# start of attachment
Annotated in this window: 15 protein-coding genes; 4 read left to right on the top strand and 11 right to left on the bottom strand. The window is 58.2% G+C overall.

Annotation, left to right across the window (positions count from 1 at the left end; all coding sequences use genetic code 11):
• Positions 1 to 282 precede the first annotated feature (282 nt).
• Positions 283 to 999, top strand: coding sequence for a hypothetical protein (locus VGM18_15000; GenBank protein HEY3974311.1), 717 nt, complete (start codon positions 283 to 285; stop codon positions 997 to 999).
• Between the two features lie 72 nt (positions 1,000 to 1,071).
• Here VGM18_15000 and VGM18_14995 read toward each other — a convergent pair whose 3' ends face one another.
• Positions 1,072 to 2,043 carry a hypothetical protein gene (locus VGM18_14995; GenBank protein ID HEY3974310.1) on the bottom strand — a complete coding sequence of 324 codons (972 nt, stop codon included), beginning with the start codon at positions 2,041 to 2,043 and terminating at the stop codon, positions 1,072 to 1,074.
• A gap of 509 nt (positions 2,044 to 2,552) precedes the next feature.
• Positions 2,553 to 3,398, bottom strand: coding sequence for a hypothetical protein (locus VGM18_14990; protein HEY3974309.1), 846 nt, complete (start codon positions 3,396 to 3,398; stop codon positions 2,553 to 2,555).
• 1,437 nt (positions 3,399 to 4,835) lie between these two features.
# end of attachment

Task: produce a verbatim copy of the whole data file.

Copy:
Annotated in this window: 15 protein-coding genes; 4 read left to right on the top strand and 11 right to left on the bottom strand. The window is 58.2% G+C overall.

Annotation, left to right across the window (positions count from 1 at the left end; all coding sequences use genetic code 11):
• Positions 1 to 282 precede the first annotated feature (282 nt).
• Positions 283 to 999, top strand: coding sequence for a hypothetical protein (locus VGM18_15000; GenBank protein HEY3974311.1), 717 nt, complete (start codon positions 283 to 285; stop codon positions 997 to 999).
• Between the two features lie 72 nt (positions 1,000 to 1,071).
• Here VGM18_15000 and VGM18_14995 read toward each other — a convergent pair whose 3' ends face one another.
• Positions 1,072 to 2,043 carry a hypothetical protein gene (locus VGM18_14995; GenBank protein ID HEY3974310.1) on the bottom strand — a complete coding sequence of 324 codons (972 nt, stop codon included), beginning with the start codon at positions 2,041 to 2,043 and terminating at the stop codon, positions 1,072 to 1,074.
• A gap of 509 nt (positions 2,044 to 2,552) precedes the next feature.
• Positions 2,553 to 3,398, bottom strand: coding sequence for a hypothetical protein (locus VGM18_14990; protein HEY3974309.1), 846 nt, complete (start codon positions 3,396 to 3,398; stop codon positions 2,553 to 2,555).
• 1,437 nt (positions 3,399 to 4,835) lie between these two features.